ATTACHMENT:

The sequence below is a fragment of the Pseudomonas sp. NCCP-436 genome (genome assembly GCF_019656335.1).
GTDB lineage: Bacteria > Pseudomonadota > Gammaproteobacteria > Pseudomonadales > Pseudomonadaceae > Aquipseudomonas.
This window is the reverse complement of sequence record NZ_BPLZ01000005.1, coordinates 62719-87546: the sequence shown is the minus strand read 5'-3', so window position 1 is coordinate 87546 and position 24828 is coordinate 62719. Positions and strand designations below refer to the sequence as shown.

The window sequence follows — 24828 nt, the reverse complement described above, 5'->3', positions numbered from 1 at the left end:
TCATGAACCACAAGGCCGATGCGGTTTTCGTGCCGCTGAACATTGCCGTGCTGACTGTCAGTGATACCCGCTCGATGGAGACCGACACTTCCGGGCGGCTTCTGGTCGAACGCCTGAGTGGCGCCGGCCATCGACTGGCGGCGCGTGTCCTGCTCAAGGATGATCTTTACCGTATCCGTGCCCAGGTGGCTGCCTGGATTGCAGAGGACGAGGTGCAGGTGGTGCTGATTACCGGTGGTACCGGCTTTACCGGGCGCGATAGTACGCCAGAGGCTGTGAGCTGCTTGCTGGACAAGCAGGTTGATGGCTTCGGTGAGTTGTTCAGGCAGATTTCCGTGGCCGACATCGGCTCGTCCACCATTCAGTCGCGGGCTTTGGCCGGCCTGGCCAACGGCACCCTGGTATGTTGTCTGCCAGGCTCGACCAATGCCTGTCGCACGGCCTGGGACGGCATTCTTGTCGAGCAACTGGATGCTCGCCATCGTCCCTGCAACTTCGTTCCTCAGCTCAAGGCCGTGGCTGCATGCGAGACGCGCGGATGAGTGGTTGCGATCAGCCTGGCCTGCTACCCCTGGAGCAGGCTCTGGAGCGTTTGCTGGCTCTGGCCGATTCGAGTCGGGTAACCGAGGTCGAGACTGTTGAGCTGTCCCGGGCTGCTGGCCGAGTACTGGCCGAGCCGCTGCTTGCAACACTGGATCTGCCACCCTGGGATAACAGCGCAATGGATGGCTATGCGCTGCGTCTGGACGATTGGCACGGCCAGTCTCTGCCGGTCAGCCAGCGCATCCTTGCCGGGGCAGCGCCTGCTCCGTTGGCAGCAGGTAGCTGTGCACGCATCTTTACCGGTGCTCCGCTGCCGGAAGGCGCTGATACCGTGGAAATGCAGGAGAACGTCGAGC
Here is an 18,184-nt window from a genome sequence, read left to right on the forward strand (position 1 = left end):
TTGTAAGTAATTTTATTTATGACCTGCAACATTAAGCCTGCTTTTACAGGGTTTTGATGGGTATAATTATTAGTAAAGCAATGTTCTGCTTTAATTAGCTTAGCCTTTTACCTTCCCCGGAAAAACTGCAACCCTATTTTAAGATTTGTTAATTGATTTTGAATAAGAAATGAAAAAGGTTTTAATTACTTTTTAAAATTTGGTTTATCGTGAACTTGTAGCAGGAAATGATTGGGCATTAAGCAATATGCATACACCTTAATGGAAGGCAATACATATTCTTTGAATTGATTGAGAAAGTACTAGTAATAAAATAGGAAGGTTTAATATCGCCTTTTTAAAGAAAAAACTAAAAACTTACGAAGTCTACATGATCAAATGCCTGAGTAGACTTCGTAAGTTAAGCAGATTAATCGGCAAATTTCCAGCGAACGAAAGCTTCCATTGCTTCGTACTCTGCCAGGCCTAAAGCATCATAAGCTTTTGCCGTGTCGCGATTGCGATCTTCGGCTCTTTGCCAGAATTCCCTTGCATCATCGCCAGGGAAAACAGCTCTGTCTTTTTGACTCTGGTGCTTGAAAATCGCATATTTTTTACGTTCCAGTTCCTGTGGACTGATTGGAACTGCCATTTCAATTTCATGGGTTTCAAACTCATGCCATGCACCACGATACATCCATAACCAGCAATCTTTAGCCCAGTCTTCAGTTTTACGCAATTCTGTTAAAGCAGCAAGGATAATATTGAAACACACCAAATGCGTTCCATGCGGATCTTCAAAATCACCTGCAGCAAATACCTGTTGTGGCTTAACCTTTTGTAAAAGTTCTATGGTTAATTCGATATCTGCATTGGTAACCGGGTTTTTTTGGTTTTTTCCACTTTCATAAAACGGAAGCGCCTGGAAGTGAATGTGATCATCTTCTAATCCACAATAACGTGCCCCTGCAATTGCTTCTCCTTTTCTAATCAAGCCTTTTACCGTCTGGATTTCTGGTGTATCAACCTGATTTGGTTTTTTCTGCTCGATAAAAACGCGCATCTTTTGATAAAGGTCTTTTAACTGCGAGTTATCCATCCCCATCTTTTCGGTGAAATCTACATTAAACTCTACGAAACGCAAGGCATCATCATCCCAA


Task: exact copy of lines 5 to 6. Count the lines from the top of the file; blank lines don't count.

TCATGAACCACAAGGCCGATGCGGTTTTCGTGCCGCTGAACATTGCCGTGCTGACTGTCAGTGATACCCGCTCGATGGAGACCGACACTTCCGGGCGGCTTCTGGTCGAACGCCTGAGTGGCGCCGGCCATCGACTGGCGGCGCGTGTCCTGCTCAAGGATGATCTTTACCGTATCCGTGCCCAGGTGGCTGCCTGGATTGCAGAGGACGAGGTGCAGGTGGTGCTGATTACCGGTGGTACCGGCTTTACCGGGCGCGATAGTACGCCAGAGGCTGTGAGCTGCTTGCTGGACAAGCAGGTTGATGGCTTCGGTGAGTTGTTCAGGCAGATTTCCGTGGCCGACATCGGCTCGTCCACCATTCAGTCGCGGGCTTTGGCCGGCCTGGCCAACGGCACCCTGGTATGTTGTCTGCCAGGCTCGACCAATGCCTGTCGCACGGCCTGGGACGGCATTCTTGTCGAGCAACTGGATGCTCGCCATCGTCCCTGCAACTTCGTTCCTCAGCTCAAGGCCGTGGCTGCATGCGAGACGCGCGGATGAGTGGTTGCGATCAGCCTGGCCTGCTACCCCTGGAGCAGGCTCTGGAGCGTTTGCTGGCTCTGGCCGATTCGAGTCGGGTAACCGAGGTCGAGACTGTTGAGCTGTCCCGGGCTGCTGGCCGAGTACTGGCCGAGCCGCTGCTTGCAACACTGGATCTGCCACCCTGGGATAACAGCGCAATGGATGGCTATGCGCTGCGTCTGGACGATTGGCACGGCCAGTCTCTGCCGGTCAGCCAGCGCATCCTTGCCGGGGCAGCGCCTGCTCCGTTGGCAGCAGGTAGCTGTGCACGCATCTTTACCGGTGCTCCGCTGCCGGAAGGCGCTGATACCGTGGAAATGCAGGAGAACGTCGAGC
Here is an 18,184-nt window from a genome sequence, read left to right on the forward strand (position 1 = left end):